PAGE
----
WASHINGTON — U.S. Rep. Steny Hoyer said in the wake of Tuesday’s school shooting in Great Mills, Maryland, that “a moment of silence is not enough. We need a day, a week, a month, of action.”
Hoyer, D-Maryland, whose district includes Great Mills, where a student died after shooting two other students Tuesday morning, said his first reaction was “a deep sense of loss.”
After that, he said, came “anger. Anger that we have been unable to take action which will stem … the likelihood of unsafe areas in our country.”
The congressman suggested universal background checks, which he said 97 percent of Americans favor — “so that when you go to buy a gun, we know who you are. We know that you’re not a criminal; we know that you’re not mentally unstable; we know you’re not on the terrorist watch list; we know that you’re not a spousal abuser. You don’t eliminate the risk, but you reduce the risk.”
Hoyer recalled last week’s National School Walkout, and mentioned that he was particularly struck by the “searing” comment of Matthew Post, the student member of the Montgomery County School Board.
“I understand there may be constitutional right to have a gun,” Hoyer recalled him saying; “but I have a constitutional right to live.”
After reports that the school’s armed resource officer engaged with the shooter, Hoyer said it was “very possible that the school resource officer’s response saved lives.”
Gov. Larry Hogan shared similar sentiments in a statement Tuesday morning. He expressed his gratitude to the first responders and said he and his wife were praying for the students and the community.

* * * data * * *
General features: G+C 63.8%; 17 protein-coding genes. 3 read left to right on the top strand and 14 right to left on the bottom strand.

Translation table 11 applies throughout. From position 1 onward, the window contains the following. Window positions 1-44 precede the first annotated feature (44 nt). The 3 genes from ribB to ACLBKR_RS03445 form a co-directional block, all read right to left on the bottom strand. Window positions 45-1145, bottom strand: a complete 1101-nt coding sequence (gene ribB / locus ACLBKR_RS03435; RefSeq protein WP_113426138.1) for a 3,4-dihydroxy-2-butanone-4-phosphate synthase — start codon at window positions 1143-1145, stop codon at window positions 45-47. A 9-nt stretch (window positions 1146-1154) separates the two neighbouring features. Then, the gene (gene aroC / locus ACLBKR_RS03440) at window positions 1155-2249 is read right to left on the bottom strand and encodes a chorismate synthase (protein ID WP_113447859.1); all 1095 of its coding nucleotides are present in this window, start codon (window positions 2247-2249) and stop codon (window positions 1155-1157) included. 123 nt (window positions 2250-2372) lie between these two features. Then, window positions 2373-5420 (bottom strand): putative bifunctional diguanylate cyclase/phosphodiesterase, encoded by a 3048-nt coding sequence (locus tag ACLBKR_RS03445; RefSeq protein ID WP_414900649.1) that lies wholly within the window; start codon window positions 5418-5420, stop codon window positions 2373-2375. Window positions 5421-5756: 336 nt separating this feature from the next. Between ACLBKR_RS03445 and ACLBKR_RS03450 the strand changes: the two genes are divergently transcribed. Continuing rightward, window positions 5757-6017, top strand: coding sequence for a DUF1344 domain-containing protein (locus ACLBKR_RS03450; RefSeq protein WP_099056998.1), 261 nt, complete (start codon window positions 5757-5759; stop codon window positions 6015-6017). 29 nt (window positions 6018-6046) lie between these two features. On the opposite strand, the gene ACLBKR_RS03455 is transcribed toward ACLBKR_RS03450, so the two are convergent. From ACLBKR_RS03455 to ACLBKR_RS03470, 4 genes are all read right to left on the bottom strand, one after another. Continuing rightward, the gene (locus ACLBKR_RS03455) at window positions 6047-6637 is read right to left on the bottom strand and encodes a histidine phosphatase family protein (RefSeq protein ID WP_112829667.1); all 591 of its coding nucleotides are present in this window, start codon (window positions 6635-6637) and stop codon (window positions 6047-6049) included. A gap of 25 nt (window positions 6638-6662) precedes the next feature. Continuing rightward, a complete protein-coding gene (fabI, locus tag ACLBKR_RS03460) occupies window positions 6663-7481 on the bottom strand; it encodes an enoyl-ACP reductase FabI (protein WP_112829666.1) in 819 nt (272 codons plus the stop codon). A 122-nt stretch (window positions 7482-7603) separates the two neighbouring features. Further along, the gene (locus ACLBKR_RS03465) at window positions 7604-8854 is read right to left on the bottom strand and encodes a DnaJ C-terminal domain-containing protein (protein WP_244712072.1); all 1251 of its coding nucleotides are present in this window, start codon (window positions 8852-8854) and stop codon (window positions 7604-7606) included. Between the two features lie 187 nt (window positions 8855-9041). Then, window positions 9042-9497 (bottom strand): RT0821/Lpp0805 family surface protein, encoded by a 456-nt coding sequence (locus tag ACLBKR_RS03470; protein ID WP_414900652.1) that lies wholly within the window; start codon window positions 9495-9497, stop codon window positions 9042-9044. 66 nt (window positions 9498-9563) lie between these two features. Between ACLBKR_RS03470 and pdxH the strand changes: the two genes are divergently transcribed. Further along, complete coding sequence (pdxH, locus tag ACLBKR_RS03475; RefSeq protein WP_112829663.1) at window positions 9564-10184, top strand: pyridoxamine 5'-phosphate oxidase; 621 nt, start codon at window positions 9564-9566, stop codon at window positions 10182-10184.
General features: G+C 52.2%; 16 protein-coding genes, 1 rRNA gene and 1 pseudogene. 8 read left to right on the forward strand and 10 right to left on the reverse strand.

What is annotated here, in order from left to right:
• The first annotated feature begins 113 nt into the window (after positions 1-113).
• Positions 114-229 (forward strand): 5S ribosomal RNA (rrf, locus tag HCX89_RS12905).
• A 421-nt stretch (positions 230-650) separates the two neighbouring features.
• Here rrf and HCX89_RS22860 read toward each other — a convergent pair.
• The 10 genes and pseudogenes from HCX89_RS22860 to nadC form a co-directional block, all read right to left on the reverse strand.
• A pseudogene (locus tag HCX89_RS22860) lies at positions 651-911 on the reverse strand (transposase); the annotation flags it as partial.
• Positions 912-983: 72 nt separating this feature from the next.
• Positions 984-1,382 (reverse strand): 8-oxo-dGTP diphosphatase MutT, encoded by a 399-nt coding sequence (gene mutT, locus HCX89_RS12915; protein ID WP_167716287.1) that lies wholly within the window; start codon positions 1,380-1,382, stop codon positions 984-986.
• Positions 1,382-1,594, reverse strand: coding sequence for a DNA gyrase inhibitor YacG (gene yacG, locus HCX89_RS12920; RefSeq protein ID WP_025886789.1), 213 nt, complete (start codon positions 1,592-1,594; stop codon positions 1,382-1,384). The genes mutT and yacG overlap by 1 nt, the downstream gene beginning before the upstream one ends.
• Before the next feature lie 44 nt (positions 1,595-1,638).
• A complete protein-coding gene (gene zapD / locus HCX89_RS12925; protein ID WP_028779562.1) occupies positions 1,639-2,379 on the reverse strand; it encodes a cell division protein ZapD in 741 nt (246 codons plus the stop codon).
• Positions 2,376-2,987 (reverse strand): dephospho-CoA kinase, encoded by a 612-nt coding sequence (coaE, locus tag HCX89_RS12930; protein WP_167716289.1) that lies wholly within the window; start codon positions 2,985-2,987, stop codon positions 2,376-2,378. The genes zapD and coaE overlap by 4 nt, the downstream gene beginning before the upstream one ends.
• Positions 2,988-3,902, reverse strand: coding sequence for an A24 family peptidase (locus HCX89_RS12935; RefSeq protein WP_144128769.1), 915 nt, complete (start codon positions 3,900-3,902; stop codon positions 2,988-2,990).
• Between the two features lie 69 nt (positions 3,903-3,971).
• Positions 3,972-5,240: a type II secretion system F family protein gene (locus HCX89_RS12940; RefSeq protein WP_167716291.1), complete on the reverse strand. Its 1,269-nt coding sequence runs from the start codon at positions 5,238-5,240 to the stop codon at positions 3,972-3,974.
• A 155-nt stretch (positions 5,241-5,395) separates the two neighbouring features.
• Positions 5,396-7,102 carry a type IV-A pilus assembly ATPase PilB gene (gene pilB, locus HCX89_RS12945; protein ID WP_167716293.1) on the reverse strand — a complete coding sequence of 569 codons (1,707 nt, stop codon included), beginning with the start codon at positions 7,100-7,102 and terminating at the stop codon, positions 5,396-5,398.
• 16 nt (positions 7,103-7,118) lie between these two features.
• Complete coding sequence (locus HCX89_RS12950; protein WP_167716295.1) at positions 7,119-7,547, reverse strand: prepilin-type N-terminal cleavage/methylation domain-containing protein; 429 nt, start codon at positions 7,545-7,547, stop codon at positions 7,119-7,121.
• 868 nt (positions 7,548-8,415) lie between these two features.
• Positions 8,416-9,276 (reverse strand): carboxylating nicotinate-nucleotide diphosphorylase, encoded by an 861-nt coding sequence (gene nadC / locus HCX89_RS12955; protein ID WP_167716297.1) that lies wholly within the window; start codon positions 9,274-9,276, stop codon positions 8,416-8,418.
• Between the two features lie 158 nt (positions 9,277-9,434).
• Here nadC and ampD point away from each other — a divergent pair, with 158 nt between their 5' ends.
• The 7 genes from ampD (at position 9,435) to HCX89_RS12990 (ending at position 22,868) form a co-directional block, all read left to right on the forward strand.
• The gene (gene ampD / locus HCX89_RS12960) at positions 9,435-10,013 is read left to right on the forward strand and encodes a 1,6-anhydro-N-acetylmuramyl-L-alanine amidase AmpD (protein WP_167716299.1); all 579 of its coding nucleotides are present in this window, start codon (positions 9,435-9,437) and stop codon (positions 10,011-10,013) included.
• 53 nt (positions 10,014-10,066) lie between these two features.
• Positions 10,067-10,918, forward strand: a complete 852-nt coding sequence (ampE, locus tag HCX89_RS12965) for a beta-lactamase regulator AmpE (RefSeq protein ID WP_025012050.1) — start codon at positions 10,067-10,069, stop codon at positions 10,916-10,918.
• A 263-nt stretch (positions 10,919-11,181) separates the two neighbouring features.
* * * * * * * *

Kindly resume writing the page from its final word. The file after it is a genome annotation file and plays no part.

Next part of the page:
“But prayers are not enough,” he added. “Although our pain remains fresh and the facts remain uncertain, today’s horrible events should not be an excuse to pause our conversation about school safety. Instead, it must serve as a call to action.”
Lily Eskelsen García, president of the National Education Association, said in a statement that “our hearts are broken yet again by a senseless and tragic shooting in our nation’s public schools. The NEA is steadfast in our support of the students, staff and families of Great Mills High School.
“We join the Maryland State Education Association and Education Association of St. Mary’s County in calling for policy changes that will end these preventable and traumatic events. Enough is enough. We all have a responsibility to create safe schools and communities. We can and must do more [to] ensure that everyone who walks through our school is safe and free from the threat of violence.”
Betty Weller, president of the Maryland State Education Association, also expressed gratitude to the first responders, and added, “as we learn more details from this morning’s shooting at Great Mills High School, one thing is clear: it is far past time for gun violence in our schools to end. Students and educators deserve days filled with learning and discovery, not with fear and lockdowns.”
And Jill Morris, president of the Education Association of St. Mary’s County, said, “we are heartbroken that gun violence in schools has now touched our community, and we pray for the full recovery of the students who were shot. Simply put, it is devastating that for the students of Great Mills, their memories of school will now include this traumatic day.”
She added, “We are resolved to provide all the support and comfort we can to our colleagues and neighbors in the Great Mills community while we work together towards a day when no school community ever has to experience this type of tragedy.”
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